For example, the interface models 170a-x may be configured to identify that a large amount of Acetylene gas is accumulating in the oil of one or more of the transformers 40a-x (system input), whereupon the interface models 170a-x correspondingly indicate that an electrical discharge is likely taking place inside the transformer tank (output 70). In another example, a bushing power factor processed by the interface module 170a-x shows a trend (input) that, as indicated by the module 170a- x, is likely to lead to a serious fault condition (output 70) in the near future.

Furthermore, if the off-line database 52 has not been updated for a long period of time, and the on-line data acquired from the on-line sensors 30a-d indicates or flags an issue, the system 10 may also recommend additional off-line tests to support a given analytical process to produce more comprehensive diagnostics.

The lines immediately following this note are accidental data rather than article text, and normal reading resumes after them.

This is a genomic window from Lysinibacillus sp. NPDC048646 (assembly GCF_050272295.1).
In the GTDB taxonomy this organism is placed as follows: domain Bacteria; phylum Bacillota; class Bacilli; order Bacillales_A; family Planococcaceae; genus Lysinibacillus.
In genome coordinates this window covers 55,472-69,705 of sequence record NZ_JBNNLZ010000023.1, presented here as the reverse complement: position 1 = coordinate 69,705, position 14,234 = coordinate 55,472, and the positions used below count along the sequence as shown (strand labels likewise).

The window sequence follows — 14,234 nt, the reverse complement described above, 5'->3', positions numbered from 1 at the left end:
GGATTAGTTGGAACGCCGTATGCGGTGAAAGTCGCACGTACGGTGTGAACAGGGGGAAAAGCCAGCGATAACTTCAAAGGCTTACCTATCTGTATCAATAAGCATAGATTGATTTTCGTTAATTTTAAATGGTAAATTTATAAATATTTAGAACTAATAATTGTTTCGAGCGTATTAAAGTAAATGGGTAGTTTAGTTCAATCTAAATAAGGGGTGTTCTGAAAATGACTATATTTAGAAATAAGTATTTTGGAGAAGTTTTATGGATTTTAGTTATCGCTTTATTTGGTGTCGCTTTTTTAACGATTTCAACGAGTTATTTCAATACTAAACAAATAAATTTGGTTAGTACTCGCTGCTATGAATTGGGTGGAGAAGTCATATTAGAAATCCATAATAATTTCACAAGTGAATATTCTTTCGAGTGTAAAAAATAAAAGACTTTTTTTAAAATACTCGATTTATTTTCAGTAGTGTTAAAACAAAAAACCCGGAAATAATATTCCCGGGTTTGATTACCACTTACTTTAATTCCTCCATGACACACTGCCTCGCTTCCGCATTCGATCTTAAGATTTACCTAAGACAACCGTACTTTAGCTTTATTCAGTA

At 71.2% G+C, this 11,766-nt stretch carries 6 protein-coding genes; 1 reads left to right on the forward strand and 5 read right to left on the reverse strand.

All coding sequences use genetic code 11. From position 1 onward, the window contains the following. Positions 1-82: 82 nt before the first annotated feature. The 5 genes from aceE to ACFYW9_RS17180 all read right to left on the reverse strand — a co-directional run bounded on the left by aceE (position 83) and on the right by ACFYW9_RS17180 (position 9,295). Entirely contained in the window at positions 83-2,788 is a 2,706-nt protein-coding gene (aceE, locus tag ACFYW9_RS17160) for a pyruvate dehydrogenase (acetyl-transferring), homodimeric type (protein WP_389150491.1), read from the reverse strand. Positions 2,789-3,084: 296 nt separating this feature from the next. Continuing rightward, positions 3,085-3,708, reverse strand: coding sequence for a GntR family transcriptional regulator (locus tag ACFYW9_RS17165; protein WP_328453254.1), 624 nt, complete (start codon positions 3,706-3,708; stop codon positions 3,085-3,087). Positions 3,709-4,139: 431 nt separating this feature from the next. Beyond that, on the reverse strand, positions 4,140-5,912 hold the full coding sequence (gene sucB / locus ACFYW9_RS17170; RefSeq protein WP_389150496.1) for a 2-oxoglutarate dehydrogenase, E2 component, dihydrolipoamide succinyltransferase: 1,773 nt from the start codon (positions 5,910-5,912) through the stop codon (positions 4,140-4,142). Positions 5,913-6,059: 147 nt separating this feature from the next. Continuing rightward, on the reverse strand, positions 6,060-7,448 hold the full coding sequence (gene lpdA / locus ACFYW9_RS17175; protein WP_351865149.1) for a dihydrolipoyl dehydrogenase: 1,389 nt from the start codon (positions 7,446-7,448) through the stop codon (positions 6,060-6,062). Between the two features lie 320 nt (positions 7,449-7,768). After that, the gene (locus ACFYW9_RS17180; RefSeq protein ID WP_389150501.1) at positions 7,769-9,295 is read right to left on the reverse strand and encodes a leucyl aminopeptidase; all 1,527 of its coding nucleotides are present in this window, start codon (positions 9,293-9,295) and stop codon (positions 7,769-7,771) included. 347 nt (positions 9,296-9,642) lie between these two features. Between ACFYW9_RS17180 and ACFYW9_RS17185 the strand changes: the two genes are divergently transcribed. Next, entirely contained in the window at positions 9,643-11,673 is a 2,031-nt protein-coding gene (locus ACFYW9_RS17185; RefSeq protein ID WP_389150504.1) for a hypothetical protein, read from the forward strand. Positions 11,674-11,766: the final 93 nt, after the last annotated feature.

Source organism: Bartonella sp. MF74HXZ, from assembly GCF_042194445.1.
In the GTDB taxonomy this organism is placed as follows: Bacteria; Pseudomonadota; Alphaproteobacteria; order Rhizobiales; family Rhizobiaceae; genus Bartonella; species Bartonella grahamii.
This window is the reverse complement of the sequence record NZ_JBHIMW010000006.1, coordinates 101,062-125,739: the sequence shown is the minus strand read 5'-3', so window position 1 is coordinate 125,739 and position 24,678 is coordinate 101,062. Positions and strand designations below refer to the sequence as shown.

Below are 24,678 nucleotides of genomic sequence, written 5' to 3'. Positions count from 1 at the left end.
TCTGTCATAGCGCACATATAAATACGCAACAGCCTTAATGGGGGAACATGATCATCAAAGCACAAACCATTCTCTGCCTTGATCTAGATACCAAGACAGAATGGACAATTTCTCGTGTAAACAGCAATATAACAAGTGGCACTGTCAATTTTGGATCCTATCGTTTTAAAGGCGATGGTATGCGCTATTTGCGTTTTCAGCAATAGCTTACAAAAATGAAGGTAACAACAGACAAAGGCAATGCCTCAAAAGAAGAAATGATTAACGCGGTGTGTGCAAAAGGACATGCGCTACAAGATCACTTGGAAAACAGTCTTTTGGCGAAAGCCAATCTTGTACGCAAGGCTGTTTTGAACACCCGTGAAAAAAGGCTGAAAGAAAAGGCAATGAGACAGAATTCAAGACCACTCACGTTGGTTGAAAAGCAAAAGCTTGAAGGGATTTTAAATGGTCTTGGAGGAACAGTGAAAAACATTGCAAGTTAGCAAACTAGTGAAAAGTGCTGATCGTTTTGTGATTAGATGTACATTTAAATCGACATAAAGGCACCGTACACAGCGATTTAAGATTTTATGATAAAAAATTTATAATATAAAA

Moreover, while individual interface models 170a-x are applied to specific parameter data (gas in oil, oil quality results, bushings, etc.), the global expert system 12 may also be used to compare and correlate output data of the individual interface models 170a-x to provide a comprehensive diagnosis regarding the operation condition of each individual electrical transformer 40a-x or electrical component that is part of the distribution network 50 monitored by the computer system 20. For example, the identification of a given combustible gas in the oil of a transformer 40a-x by the associated interface module 170a-x may generate an output 70 that varies from "do nothing" to a "remove electrical asset from operation" type of indication to the appropriate organizational member of the network 50. Finally, the interface module 170a-x analyzes the operation of a large number of operational variables associated with the operation of multiple transformers 40a-x {i.e. a fleet of transformers 40a-x or electrical components) in a very short time interval {e.g. every few minutes), which is highly desirable as it facilitates operator responsiveness.